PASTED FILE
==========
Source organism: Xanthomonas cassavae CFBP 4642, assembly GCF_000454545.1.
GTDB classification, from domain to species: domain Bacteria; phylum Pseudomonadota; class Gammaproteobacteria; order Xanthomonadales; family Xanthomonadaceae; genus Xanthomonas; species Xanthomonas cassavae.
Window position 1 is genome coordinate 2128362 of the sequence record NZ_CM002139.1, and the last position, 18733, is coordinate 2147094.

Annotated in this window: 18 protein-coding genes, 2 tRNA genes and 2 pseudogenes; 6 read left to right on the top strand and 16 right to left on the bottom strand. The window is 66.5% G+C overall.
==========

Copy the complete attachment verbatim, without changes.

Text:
Source organism: Xanthomonas cassavae CFBP 4642, assembly GCF_000454545.1.
GTDB classification, from domain to species: domain Bacteria; phylum Pseudomonadota; class Gammaproteobacteria; order Xanthomonadales; family Xanthomonadaceae; genus Xanthomonas; species Xanthomonas cassavae.
Window position 1 is genome coordinate 2128362 of the sequence record NZ_CM002139.1, and the last position, 18733, is coordinate 2147094.

Annotated in this window: 18 protein-coding genes, 2 tRNA genes and 2 pseudogenes; 6 read left to right on the top strand and 16 right to left on the bottom strand. The window is 66.5% G+C overall.